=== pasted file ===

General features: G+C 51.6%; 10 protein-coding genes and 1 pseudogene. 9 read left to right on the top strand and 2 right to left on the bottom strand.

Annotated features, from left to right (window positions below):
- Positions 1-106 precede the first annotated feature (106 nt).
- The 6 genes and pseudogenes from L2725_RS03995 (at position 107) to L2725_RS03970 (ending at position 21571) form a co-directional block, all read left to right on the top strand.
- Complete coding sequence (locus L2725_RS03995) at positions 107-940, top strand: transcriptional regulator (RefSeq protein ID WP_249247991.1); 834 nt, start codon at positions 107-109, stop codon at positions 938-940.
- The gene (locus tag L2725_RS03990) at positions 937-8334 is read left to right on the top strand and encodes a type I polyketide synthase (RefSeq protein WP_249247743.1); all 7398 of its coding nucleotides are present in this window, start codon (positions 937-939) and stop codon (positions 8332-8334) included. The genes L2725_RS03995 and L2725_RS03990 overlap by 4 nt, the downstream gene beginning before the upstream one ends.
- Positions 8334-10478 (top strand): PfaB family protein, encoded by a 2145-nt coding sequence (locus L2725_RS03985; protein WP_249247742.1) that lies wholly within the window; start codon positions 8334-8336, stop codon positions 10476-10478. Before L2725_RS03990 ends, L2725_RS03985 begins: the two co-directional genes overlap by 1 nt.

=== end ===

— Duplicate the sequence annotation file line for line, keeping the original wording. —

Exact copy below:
General features: G+C 51.6%; 10 protein-coding genes and 1 pseudogene. 9 read left to right on the top strand and 2 right to left on the bottom strand.

Annotated features, from left to right (window positions below):
- Positions 1-106 precede the first annotated feature (106 nt).
- The 6 genes and pseudogenes from L2725_RS03995 (at position 107) to L2725_RS03970 (ending at position 21571) form a co-directional block, all read left to right on the top strand.
- Complete coding sequence (locus L2725_RS03995) at positions 107-940, top strand: transcriptional regulator (RefSeq protein ID WP_249247991.1); 834 nt, start codon at positions 107-109, stop codon at positions 938-940.
- The gene (locus tag L2725_RS03990) at positions 937-8334 is read left to right on the top strand and encodes a type I polyketide synthase (RefSeq protein WP_249247743.1); all 7398 of its coding nucleotides are present in this window, start codon (positions 937-939) and stop codon (positions 8332-8334) included. The genes L2725_RS03995 and L2725_RS03990 overlap by 4 nt, the downstream gene beginning before the upstream one ends.
- Positions 8334-10478 (top strand): PfaB family protein, encoded by a 2145-nt coding sequence (locus L2725_RS03985; protein WP_249247742.1) that lies wholly within the window; start codon positions 8334-8336, stop codon positions 10476-10478. Before L2725_RS03990 ends, L2725_RS03985 begins: the two co-directional genes overlap by 1 nt.